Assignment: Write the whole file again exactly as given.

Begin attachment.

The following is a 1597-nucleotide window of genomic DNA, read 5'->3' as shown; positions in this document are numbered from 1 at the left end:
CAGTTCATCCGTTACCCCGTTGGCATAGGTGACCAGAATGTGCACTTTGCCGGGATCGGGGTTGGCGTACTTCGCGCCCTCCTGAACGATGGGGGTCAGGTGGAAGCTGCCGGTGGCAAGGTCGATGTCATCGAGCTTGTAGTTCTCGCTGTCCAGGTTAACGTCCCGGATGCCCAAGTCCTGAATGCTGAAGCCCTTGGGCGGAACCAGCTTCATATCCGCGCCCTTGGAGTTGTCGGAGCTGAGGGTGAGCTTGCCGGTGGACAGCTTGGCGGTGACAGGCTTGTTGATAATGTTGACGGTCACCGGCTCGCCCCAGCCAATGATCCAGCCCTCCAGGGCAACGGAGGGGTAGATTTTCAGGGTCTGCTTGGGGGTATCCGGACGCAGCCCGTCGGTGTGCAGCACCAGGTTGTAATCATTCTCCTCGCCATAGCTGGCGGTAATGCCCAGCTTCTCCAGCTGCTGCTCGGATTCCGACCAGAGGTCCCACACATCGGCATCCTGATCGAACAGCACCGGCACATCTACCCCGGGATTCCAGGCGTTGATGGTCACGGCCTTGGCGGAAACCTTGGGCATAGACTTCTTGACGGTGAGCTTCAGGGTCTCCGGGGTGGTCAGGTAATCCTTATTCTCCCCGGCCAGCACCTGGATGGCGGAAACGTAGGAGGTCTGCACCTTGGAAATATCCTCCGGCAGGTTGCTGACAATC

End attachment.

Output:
The following is a 1597-nucleotide window of genomic DNA, read 5'->3' as shown; positions in this document are numbered from 1 at the left end:
CAGTTCATCCGTTACCCCGTTGGCATAGGTGACCAGAATGTGCACTTTGCCGGGATCGGGGTTGGCGTACTTCGCGCCCTCCTGAACGATGGGGGTCAGGTGGAAGCTGCCGGTGGCAAGGTCGATGTCATCGAGCTTGTAGTTCTCGCTGTCCAGGTTAACGTCCCGGATGCCCAAGTCCTGAATGCTGAAGCCCTTGGGCGGAACCAGCTTCATATCCGCGCCCTTGGAGTTGTCGGAGCTGAGGGTGAGCTTGCCGGTGGACAGCTTGGCGGTGACAGGCTTGTTGATAATGTTGACGGTCACCGGCTCGCCCCAGCCAATGATCCAGCCCTCCAGGGCAACGGAGGGGTAGATTTTCAGGGTCTGCTTGGGGGTATCCGGACGCAGCCCGTCGGTGTGCAGCACCAGGTTGTAATCATTCTCCTCGCCATAGCTGGCGGTAATGCCCAGCTTCTCCAGCTGCTGCTCGGATTCCGACCAGAGGTCCCACACATCGGCATCCTGATCGAACAGCACCGGCACATCTACCCCGGGATTCCAGGCGTTGATGGTCACGGCCTTGGCGGAAACCTTGGGCATAGACTTCTTGACGGTGAGCTTCAGGGTCTCCGGGGTGGTCAGGTAATCCTTATTCTCCCCGGCCAGCACCTGGATGGCGGAAACGTAGGAGGTCTGCACCTTGGAAATATCCTCCGGCAGGTTGCTGACAATC